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USciences Student Takes 2nd Place at Annual UMBC Research Symposium
Written by Lauren Whetzel-Siburkis
Published on October 7, 2015
University of the Sciences was well-represented at the 18th Annual UndergraduateResearch Symposium in theChemical and Biological Sciences held at University of Maryland, Baltimore County on Saturday, Oct. 3, 2015.
“This is an excellent opportunity for students to present their research off-campus and in a very exciting environment with more than 300 undergraduate researchers from over 20 different states,” said Matthew Farber, PhD, assistant director of biology at USciences. “This is the culmination of the research experience where students get to share and receive feedback on their own research projects.”
Vivian Pham MedTech’17 took home a second place finish for her research entitled, “Development and Investigation of a New Fluorogen Activating Protein, J3, for the Production of a Protease Biosensor in a New Color.” She conducted her research under the guidance of Drs. Farber and Peter Berget, both professors in the Department of Biological Sciences at USciences.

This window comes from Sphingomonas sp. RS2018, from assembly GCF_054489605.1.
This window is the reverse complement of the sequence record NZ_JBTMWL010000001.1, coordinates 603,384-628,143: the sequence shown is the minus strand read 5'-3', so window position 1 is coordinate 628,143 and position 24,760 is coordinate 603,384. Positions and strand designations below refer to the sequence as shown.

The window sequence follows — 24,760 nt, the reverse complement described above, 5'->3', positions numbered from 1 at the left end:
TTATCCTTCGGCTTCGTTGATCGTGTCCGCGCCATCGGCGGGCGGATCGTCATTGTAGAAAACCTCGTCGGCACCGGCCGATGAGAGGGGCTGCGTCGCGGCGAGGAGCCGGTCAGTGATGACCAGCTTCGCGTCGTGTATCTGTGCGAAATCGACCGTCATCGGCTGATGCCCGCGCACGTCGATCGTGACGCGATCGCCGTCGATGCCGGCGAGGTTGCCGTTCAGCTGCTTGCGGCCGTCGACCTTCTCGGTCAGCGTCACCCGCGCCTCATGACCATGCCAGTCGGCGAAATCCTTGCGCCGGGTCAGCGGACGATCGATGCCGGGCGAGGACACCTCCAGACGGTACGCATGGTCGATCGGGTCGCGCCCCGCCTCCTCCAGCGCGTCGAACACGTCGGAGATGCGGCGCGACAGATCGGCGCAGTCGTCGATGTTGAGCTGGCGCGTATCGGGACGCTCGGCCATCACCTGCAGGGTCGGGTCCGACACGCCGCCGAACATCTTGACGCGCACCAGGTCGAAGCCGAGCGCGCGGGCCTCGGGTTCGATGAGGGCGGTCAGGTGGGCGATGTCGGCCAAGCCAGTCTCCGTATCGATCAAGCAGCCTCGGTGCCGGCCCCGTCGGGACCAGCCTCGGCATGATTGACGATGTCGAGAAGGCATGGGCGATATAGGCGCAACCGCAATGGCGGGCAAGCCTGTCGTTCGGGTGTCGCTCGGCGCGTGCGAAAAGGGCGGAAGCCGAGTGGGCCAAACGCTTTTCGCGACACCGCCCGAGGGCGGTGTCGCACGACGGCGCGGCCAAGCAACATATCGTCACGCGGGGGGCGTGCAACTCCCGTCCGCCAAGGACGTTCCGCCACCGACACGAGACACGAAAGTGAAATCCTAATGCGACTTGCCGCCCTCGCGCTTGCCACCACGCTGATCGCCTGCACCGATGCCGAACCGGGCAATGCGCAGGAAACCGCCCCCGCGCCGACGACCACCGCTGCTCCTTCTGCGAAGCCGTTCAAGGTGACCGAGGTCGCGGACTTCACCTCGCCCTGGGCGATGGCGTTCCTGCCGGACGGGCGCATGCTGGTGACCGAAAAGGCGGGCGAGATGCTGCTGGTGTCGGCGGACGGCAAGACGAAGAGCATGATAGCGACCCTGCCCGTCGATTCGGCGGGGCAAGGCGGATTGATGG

This annual event – sponsored by the National Institute of General Medical Sciences of the National Institutes of Health – showcased hundreds of mentor-approved contributions from U.S. undergraduate students who investigated various aspects of chemistry, biology and biochemistry.
Pham was joined at the research conference by her classmates Donna McKeon BioSci’18 and Dylan M. Curry MB’16, who also showcased their research posters after months of hard work in the lab with their faculty research advisors.
McKeon’s research entitled, “Development of a MMP17 Fluorescent Biosensor,” used biotechnology techniques to engineer biosensors that were selectively recognized by Matrix Metalloproteinase 17 (MMP17)—a GPI-anchored protein that activates MMP2, to gain a better understanding of its activity.
Curry’s research entitled, “Identification of a Novel Yeast Species Isolated from an Urban University Park,” measured the local yeast in an inner-city park in Philadelphia to identify population patterns and to isolate potential novel species.
“The development of research presentation skills is a vital part of becoming a scientist and I am very proud of Vivian, Donna, and Dylan for their quality work, not only in the lab, but also in the construction and presentation of their posters,” said Dr. Farber. “They are already back to the bench, now with the opportunity to respond to feedback received from faculty and peers.”
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